With all the reality shows crowding television nowadays, I have to admit I keep gravitating to cooking programs when I watch TV. Between cop shows, medical dramas, really dumb sitcoms and even dumber dating competition shows, I find myself channel surfing back to cooking programs, hoping to learn a thing or two.
I come by it naturally. When I was in my teens, I began doing most of the cooking in our house after criticizing my working mother’s table fare one too many times. I began watching cooking programs, but at that time, it was mostly Julia Child and her guest chefs. Julia was my hero—she wasn’t what you expected in a television personality. She was tall (more than 6 feet), had a pleasant face and an unusual voice. She was matronly, but seemed a bit hip at the same time. She would talk with you through the camera and make you believe you could cook.
But her biggest gift was convincing you not to sweat mistakes. Julia would just wave it all away and make lemonade from lemons, and then laugh with you as though it was supposed to be that way all along. It’s cooking—it should be fun—it should be with people you like around the dinner table—and most of all, it should be enough of a challenge so you can savor the sweet aromas and tastes of success. All you need to do is follow a recipe.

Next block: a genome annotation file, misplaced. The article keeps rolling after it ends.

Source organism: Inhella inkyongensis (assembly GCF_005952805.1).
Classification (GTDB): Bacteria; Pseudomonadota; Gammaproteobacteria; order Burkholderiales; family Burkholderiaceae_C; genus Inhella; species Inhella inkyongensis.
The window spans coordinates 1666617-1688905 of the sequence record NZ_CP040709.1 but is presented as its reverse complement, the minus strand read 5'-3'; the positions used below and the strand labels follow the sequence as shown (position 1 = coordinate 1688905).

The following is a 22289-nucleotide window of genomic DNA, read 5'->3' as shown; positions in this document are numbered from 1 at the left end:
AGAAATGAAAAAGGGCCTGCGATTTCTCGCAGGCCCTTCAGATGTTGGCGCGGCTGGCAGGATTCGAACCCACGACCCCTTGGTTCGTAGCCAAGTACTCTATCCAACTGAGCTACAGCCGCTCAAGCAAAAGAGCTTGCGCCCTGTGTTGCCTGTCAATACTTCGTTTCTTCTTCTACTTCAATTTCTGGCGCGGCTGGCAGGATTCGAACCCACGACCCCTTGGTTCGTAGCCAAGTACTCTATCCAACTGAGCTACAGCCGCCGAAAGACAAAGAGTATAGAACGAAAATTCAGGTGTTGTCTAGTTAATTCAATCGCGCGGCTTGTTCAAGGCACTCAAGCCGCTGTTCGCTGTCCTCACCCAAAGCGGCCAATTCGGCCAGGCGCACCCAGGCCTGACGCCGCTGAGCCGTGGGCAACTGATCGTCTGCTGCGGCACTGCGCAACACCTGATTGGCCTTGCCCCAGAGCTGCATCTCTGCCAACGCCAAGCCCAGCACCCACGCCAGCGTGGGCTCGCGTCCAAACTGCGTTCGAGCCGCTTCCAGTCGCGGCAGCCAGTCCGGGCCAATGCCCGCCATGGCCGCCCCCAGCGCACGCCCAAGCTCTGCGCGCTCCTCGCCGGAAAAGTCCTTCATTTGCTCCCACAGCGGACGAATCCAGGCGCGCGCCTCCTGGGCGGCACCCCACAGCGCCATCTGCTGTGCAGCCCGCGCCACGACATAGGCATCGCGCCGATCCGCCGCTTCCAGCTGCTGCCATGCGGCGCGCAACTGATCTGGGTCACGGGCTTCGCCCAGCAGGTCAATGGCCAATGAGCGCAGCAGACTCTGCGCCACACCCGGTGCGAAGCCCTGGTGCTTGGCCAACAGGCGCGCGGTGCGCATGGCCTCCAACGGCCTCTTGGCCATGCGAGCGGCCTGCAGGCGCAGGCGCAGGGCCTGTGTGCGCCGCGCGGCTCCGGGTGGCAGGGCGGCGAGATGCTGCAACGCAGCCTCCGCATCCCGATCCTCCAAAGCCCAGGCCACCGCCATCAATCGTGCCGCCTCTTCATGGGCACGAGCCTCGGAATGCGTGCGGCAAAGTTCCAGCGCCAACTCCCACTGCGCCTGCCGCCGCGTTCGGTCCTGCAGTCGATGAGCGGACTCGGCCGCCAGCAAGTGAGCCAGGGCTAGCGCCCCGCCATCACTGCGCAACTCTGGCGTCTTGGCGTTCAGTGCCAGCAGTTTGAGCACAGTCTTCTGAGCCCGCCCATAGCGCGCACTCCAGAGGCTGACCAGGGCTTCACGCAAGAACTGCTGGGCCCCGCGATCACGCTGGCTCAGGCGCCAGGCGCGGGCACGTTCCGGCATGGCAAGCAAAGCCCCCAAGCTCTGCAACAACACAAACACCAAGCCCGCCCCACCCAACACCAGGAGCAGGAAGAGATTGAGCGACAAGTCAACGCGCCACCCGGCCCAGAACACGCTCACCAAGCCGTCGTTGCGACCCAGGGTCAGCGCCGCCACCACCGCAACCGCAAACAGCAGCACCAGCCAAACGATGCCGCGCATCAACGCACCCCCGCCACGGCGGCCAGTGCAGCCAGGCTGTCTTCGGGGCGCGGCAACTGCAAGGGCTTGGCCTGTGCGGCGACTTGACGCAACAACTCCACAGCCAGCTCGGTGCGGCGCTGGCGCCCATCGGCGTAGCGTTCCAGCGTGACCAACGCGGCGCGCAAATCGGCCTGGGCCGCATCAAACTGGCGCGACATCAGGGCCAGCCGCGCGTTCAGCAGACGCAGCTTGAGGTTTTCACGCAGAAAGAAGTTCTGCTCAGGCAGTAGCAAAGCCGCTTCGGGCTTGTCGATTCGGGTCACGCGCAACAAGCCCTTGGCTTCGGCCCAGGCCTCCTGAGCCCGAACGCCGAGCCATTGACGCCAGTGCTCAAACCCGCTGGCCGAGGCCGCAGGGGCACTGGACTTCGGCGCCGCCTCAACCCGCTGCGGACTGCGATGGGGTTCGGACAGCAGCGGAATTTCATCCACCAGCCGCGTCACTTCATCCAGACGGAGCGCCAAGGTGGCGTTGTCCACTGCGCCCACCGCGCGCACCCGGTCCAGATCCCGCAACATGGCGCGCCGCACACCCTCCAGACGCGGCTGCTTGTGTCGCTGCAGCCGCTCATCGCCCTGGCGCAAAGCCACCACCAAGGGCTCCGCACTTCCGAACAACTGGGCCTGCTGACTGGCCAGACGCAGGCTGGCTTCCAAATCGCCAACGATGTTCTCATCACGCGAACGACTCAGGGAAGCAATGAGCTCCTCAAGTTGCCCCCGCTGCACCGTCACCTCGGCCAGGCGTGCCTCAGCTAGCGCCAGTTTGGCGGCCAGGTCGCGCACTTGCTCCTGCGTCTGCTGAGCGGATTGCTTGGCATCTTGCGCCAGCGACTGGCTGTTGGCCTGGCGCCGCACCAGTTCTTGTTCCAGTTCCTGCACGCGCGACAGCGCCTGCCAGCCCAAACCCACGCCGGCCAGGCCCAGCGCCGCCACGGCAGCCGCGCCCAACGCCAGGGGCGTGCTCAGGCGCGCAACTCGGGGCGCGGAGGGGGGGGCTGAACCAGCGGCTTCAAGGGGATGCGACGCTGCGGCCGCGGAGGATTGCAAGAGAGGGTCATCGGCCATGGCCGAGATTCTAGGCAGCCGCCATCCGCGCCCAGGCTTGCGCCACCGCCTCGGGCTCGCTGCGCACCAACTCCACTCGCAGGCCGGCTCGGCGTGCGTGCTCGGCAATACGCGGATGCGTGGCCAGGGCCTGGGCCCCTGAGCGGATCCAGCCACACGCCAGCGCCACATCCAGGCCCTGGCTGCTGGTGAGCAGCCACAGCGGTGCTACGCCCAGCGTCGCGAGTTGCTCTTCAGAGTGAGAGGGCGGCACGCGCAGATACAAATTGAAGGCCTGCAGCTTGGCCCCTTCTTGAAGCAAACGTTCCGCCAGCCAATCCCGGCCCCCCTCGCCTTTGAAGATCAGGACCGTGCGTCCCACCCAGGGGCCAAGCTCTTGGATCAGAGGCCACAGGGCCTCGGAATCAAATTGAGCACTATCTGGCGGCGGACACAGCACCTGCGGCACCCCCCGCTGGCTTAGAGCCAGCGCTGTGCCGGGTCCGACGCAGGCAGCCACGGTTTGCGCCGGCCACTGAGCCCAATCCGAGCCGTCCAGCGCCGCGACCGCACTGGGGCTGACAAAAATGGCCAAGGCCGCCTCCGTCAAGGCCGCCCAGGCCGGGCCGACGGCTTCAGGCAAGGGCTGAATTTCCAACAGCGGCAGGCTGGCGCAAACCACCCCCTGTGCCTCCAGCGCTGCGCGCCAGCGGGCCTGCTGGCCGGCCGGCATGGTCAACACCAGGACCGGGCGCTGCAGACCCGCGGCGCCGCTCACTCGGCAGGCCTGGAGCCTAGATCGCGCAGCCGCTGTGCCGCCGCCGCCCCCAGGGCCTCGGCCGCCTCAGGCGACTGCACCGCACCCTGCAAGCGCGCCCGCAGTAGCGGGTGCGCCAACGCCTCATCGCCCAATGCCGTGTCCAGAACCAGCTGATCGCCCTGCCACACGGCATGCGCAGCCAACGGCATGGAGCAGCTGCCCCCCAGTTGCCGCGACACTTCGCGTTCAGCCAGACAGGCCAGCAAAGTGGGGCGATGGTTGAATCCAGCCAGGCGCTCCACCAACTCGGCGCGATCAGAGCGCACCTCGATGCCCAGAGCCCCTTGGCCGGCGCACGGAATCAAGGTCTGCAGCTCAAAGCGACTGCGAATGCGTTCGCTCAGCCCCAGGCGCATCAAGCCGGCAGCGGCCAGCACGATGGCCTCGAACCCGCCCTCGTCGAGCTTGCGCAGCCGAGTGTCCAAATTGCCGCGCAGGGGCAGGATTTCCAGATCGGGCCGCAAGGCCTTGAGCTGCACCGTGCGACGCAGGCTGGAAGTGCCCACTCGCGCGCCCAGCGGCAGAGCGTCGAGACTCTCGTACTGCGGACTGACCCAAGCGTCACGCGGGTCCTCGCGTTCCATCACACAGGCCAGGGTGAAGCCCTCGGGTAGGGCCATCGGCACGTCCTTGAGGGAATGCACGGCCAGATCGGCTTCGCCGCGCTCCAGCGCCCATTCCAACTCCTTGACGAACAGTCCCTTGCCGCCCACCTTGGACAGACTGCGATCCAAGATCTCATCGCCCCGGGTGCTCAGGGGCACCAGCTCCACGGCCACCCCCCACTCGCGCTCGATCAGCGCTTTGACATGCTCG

With all the recent fuss over correct nutritional eating and celebrity chef Paula Deen’s admission of Type 2 diabetes after years of fried foods and artery-clogging southern cooking, I started thinking about Julia Child again.
You can read my Wine Tale on, “What Would Julia Think” at: